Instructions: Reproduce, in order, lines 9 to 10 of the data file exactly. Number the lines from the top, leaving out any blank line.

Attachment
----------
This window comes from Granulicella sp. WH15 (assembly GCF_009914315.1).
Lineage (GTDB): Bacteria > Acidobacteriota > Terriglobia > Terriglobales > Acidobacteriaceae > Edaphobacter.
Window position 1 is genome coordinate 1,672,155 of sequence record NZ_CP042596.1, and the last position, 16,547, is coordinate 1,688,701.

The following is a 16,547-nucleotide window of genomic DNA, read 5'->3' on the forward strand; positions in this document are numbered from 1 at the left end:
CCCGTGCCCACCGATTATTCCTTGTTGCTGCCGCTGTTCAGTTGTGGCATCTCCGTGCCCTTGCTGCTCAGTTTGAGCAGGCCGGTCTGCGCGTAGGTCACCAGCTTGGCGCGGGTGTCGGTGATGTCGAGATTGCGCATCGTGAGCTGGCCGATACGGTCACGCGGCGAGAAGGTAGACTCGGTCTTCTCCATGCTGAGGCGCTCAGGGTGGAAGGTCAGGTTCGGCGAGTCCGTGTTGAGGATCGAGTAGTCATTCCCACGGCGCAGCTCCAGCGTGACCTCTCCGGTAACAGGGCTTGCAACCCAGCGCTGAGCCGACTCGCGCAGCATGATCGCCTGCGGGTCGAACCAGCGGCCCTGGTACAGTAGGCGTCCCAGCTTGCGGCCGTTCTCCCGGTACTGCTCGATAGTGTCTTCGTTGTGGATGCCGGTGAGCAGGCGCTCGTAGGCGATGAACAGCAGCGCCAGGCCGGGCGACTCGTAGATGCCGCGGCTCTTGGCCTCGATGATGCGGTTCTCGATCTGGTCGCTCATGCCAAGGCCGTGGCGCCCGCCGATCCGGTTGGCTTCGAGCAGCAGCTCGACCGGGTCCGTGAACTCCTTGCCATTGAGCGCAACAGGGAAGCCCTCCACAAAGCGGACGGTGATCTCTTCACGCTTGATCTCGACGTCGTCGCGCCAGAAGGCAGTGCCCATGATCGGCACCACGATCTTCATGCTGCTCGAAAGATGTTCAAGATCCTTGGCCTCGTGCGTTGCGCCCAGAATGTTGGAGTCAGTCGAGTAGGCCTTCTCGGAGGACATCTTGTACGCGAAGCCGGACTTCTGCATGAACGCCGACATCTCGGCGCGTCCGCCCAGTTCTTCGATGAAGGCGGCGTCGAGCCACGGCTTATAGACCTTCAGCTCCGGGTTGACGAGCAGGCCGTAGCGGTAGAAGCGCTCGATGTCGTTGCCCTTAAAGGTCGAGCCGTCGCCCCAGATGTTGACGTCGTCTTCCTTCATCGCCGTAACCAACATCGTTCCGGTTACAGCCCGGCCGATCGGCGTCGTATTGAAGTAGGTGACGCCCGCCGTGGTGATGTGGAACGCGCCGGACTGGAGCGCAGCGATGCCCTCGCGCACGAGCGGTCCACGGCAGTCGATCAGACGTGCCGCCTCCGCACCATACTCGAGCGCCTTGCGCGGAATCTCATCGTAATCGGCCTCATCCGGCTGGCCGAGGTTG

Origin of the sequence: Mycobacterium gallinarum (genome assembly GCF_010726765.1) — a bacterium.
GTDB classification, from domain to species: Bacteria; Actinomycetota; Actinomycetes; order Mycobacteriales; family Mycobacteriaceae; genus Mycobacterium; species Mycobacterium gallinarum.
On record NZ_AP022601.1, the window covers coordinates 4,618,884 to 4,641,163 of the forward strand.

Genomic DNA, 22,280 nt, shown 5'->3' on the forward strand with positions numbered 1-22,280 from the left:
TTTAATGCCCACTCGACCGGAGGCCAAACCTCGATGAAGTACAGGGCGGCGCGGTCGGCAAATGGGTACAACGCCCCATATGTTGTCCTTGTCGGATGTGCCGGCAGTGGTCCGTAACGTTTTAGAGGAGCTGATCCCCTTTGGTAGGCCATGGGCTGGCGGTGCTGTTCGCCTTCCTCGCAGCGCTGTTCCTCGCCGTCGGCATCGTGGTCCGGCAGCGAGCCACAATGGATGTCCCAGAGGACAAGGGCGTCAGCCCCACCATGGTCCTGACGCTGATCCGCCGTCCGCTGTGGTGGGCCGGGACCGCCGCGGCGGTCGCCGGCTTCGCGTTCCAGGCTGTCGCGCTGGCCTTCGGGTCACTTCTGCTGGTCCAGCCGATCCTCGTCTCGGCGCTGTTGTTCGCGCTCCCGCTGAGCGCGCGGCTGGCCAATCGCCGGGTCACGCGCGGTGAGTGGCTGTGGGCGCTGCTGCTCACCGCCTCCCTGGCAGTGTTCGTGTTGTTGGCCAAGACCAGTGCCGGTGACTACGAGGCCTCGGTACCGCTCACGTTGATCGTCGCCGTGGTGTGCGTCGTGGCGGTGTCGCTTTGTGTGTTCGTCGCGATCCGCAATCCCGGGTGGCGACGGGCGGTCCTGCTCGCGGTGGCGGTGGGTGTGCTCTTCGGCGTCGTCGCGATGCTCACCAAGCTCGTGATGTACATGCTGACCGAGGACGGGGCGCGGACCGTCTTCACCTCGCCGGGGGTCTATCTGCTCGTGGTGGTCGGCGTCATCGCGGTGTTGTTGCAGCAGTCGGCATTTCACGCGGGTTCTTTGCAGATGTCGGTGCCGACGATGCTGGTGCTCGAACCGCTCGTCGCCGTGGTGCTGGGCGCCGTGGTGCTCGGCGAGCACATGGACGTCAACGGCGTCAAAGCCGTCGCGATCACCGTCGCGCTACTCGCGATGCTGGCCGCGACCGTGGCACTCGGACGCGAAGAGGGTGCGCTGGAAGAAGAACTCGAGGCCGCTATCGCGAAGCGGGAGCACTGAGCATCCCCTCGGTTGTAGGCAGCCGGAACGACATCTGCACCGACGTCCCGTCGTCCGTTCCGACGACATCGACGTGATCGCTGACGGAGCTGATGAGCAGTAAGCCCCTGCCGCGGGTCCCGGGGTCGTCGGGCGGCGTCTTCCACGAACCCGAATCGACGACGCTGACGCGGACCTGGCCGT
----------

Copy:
Genomic DNA, 22,280 nt, shown 5'->3' on the forward strand with positions numbered 1-22,280 from the left:
TTTAATGCCCACTCGACCGGAGGCCAAACCTCGATGAAGTACAGGGCGGCGCGGTCGGCAAATGGGTACAACGCCCCATATGTTGTCCTTGTCGGATGTGCCGGCAGTGGTCCGTAACGTTTTAGAGGAGCTGATCCCCTTTGGTAGGCCATGGGCTGGCGGTGCTGTTCGCCTTCCTCGCAGCGCTGTTCCTCGCCGTCGGCATCGTGGTCCGGCAGCGAGCCACAATGGATGTCCCAGAGGACAAGGGCGTCAGCCCCACCATGGTCCTGACGCTGATCCGCCGTCCGCTGTGGTGGGCCGGGACCGCCGCGGCGGTCGCCGGCTTCGCGTTCCAGGCTGTCGCGCTGGCCTTCGGGTCACTTCTGCTGGTCCAGCCGATCCTCGTCTCGGCGCTGTTGTTCGCGCTCCCGCTGAGCGCGCGGCTGGCCAATCGCCGGGTCACGCGCGGTGAGTGGCTGTGGGCGCTGCTGCTCACCGCCTCCCTGGCAGTGTTCGTGTTGTTGGCCAAGACCAGTGCCGGTGACTACGAGGCCTCGGTACCGCTCACGTTGATCGTCGCCGTGGTGTGCGTCGTGGCGGTGTCGCTTTGTGTGTTCGTCGCGATCCGCAATCCCGGGTGGCGACGGGCGGTCCTGCTCGCGGTGGCGGTGGGTGTGCTCTTCGGCGTCGTCGCGATGCTCACCAAGCTCGTGATGTACATGCTGACCGAGGACGGGGCGCGGACCGTCTTCACCTCGCCGGGGGTCTATCTGCTCGTGGTGGTCGGCGTCATCGCGGTGTTGTTGCAGCAGTCGGCATTTCACGCGGGTTCTTTGCAGATGTCGGTGCCGACGATGCTGGTGCTCGAACCGCTCGTCGCCGTGGTGCTGGGCGCCGTGGTGCTCGGCGAGCACATGGACGTCAACGGCGTCAAAGCCGTCGCGATCACCGTCGCGCTACTCGCGATGCTGGCCGCGACCGTGGCACTCGGACGCGAAGAGGGTGCGCTGGAAGAAGAACTCGAGGCCGCTATCGCGAAGCGGGAGCACTGAGCATCCCCTCGGTTGTAGGCAGCCGGAACGACATCTGCACCGACGTCCCGTCGTCCGTTCCGACGACATCGACGTGATCGCTGACGGAGCTGATGAGCAGTAAGCCCCTGCCGCGGGTCCCGGGGTCGTCGGGCGGCGTCTTCCACGAACCCGAATCGACGACGCTGACGCGGACCTGGCCGT